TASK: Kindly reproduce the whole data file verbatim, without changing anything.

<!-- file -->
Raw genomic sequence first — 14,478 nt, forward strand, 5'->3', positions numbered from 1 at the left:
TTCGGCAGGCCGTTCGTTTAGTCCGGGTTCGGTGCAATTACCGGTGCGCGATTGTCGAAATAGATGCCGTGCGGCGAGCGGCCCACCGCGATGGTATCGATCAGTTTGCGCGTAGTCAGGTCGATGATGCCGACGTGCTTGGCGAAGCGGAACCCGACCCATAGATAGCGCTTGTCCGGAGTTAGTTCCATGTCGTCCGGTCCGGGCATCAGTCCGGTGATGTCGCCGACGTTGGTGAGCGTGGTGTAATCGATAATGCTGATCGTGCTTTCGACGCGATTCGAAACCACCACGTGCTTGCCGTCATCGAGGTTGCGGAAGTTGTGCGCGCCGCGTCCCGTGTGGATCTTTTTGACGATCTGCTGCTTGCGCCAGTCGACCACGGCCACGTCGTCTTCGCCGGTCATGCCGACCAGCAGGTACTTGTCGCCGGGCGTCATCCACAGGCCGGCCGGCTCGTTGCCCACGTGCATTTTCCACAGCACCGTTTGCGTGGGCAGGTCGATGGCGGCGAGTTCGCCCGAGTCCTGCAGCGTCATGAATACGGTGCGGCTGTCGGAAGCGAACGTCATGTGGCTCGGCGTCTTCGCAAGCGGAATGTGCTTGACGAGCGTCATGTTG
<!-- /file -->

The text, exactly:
Raw genomic sequence first — 14,478 nt, forward strand, 5'->3', positions numbered from 1 at the left:
TTCGGCAGGCCGTTCGTTTAGTCCGGGTTCGGTGCAATTACCGGTGCGCGATTGTCGAAATAGATGCCGTGCGGCGAGCGGCCCACCGCGATGGTATCGATCAGTTTGCGCGTAGTCAGGTCGATGATGCCGACGTGCTTGGCGAAGCGGAACCCGACCCATAGATAGCGCTTGTCCGGAGTTAGTTCCATGTCGTCCGGTCCGGGCATCAGTCCGGTGATGTCGCCGACGTTGGTGAGCGTGGTGTAATCGATAATGCTGATCGTGCTTTCGACGCGATTCGAAACCACCACGTGCTTGCCGTCATCGAGGTTGCGGAAGTTGTGCGCGCCGCGTCCCGTGTGGATCTTTTTGACGATCTGCTGCTTGCGCCAGTCGACCACGGCCACGTCGTCTTCGCCGGTCATGCCGACCAGCAGGTACTTGTCGCCGGGCGTCATCCACAGGCCGGCCGGCTCGTTGCCCACGTGCATTTTCCACAGCACCGTTTGCGTGGGCAGGTCGATGGCGGCGAGTTCGCCCGAGTCCTGCAGCGTCATGAATACGGTGCGGCTGTCGGAAGCGAACGTCATGTGGCTCGGCGTCTTCGCAAGCGGAATGTGCTTGACGAGCGTCATGTTG